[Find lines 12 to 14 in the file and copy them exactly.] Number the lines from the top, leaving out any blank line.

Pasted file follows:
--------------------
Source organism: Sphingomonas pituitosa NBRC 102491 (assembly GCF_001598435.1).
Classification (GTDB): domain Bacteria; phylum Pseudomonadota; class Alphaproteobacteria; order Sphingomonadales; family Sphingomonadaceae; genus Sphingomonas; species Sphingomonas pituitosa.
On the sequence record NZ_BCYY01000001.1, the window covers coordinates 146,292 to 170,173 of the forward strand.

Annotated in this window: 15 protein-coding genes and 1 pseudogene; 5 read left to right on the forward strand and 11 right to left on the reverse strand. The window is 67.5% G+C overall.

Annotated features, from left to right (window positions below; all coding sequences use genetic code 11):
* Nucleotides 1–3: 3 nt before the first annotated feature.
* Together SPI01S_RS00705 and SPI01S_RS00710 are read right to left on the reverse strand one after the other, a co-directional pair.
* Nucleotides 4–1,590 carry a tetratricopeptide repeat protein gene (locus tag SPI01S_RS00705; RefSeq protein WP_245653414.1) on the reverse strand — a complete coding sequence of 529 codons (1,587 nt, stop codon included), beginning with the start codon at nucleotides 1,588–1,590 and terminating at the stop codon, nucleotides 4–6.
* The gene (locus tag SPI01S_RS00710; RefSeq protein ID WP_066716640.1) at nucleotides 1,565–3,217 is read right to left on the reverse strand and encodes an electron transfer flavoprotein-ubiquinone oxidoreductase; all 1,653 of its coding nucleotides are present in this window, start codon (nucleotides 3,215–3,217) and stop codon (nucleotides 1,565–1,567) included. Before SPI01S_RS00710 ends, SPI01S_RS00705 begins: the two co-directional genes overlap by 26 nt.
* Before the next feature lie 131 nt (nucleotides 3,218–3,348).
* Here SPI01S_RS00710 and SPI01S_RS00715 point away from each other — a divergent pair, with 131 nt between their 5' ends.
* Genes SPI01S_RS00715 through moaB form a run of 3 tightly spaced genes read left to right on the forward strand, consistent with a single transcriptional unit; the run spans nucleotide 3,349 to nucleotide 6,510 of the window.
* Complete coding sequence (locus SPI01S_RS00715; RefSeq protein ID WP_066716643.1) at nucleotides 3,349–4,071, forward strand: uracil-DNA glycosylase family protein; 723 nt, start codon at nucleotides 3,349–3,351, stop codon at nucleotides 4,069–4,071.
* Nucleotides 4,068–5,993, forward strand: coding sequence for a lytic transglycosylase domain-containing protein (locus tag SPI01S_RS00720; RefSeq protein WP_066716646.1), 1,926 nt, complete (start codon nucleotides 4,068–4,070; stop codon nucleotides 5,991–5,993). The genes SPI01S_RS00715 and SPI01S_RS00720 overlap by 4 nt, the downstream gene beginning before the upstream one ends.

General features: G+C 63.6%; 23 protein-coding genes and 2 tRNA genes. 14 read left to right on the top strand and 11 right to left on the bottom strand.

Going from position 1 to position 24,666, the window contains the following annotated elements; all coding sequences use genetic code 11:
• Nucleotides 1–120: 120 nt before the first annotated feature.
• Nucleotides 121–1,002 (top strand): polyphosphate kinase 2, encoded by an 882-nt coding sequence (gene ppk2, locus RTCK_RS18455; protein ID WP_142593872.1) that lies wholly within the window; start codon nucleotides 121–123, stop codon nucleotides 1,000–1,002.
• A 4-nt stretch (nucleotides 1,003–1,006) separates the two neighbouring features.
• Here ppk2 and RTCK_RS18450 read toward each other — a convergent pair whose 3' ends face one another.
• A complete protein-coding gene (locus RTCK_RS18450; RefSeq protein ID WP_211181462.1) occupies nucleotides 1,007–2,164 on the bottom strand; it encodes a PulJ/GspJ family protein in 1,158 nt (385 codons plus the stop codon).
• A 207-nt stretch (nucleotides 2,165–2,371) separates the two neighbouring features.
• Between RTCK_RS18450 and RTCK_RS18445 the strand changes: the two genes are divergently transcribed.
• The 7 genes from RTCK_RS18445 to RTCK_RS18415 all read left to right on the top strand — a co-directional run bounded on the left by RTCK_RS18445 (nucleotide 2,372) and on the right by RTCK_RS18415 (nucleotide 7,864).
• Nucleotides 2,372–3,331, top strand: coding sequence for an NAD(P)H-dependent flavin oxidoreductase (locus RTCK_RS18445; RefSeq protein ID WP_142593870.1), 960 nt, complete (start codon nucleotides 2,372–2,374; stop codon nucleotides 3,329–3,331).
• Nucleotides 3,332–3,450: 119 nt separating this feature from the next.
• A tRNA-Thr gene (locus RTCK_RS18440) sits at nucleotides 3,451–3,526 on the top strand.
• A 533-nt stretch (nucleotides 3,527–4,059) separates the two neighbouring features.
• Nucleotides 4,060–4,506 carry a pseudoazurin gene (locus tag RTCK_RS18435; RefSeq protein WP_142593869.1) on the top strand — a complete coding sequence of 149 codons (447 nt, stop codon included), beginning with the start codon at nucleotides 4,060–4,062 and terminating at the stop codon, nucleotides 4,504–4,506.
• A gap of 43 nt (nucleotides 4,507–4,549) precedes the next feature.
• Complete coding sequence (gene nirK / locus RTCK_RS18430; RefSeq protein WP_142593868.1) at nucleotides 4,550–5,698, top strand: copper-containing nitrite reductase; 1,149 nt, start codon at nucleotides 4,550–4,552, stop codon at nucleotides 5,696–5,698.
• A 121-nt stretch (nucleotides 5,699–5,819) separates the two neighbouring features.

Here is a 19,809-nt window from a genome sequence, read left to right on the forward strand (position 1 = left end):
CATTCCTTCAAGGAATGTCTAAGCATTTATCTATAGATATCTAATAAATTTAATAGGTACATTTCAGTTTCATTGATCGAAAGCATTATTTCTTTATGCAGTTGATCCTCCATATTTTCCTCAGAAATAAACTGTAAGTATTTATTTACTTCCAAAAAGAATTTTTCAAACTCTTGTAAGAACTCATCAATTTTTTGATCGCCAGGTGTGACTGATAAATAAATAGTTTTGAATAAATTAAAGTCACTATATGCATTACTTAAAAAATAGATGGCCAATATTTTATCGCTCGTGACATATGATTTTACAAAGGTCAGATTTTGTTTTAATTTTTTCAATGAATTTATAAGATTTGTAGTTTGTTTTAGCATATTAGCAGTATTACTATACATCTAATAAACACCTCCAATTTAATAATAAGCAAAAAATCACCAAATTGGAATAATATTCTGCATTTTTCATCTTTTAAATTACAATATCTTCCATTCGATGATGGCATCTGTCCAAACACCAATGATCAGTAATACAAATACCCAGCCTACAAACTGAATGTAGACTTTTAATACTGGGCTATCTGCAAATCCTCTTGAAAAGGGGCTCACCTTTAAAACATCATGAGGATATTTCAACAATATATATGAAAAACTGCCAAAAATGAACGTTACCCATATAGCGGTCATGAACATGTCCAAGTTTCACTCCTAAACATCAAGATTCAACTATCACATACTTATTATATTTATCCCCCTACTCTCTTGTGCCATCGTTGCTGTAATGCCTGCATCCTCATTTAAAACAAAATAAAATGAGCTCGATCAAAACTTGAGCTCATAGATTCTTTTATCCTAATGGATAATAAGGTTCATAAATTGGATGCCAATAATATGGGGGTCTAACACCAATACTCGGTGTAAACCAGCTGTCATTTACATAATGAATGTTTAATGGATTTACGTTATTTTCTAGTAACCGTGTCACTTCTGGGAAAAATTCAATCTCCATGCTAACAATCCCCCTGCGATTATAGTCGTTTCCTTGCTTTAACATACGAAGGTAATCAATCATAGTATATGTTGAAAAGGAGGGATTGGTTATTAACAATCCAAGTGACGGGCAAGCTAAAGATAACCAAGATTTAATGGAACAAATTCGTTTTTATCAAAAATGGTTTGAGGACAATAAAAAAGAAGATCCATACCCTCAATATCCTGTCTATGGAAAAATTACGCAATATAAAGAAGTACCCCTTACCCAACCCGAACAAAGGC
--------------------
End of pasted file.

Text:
* Genes SPI01S_RS00715 through moaB form a run of 3 tightly spaced genes read left to right on the forward strand, consistent with a single transcriptional unit; the run spans nucleotide 3,349 to nucleotide 6,510 of the window.
* Complete coding sequence (locus SPI01S_RS00715; RefSeq protein ID WP_066716643.1) at nucleotides 3,349–4,071, forward strand: uracil-DNA glycosylase family protein; 723 nt, start codon at nucleotides 3,349–3,351, stop codon at nucleotides 4,069–4,071.
* Nucleotides 4,068–5,993, forward strand: coding sequence for a lytic transglycosylase domain-containing protein (locus tag SPI01S_RS00720; RefSeq protein WP_066716646.1), 1,926 nt, complete (start codon nucleotides 4,068–4,070; stop codon nucleotides 5,991–5,993). The genes SPI01S_RS00715 and SPI01S_RS00720 overlap by 4 nt, the downstream gene beginning before the upstream one ends.